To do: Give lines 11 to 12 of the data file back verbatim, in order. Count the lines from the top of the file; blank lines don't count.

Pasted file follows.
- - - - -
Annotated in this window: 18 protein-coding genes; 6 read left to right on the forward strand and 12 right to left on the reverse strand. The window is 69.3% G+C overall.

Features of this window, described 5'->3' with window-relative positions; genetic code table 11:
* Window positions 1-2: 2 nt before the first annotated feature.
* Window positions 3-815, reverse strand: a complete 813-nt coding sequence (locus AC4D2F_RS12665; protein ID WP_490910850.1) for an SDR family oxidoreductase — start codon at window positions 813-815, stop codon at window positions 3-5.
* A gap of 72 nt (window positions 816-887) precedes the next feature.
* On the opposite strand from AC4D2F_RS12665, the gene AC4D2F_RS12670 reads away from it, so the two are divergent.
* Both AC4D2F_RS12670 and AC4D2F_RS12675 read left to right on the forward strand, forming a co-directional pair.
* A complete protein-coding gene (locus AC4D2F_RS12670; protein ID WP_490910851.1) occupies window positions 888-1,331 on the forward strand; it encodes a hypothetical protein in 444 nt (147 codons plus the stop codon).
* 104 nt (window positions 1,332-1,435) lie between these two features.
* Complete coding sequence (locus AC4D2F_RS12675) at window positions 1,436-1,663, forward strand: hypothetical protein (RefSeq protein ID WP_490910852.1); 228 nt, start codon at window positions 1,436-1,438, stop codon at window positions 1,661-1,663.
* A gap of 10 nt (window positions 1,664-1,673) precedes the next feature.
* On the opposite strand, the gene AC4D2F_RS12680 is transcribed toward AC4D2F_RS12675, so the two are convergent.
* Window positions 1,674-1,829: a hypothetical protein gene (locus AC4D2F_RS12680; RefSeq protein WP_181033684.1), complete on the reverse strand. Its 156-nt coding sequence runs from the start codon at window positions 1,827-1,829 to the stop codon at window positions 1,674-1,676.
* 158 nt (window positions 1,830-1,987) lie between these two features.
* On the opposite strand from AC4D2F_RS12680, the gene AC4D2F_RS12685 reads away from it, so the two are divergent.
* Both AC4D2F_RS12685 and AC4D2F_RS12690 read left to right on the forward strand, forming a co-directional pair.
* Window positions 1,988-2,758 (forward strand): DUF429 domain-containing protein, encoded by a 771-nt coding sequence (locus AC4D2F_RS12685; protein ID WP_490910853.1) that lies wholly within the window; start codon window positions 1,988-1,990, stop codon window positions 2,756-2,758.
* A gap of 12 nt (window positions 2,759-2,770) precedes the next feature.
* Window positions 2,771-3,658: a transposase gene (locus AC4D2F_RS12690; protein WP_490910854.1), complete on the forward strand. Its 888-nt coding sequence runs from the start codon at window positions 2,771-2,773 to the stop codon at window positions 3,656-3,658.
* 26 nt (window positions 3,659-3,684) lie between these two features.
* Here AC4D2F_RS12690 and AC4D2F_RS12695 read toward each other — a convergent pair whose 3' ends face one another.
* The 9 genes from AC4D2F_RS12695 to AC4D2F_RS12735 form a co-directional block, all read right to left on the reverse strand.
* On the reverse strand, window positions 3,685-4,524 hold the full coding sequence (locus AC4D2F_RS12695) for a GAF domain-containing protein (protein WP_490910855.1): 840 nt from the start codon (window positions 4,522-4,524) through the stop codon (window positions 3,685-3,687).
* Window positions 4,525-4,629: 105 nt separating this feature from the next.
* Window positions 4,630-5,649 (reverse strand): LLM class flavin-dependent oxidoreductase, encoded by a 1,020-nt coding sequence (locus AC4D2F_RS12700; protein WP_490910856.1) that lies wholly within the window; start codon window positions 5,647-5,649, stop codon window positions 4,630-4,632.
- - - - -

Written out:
* A gap of 10 nt (window positions 1,664-1,673) precedes the next feature.
* On the opposite strand, the gene AC4D2F_RS12680 is transcribed toward AC4D2F_RS12675, so the two are convergent.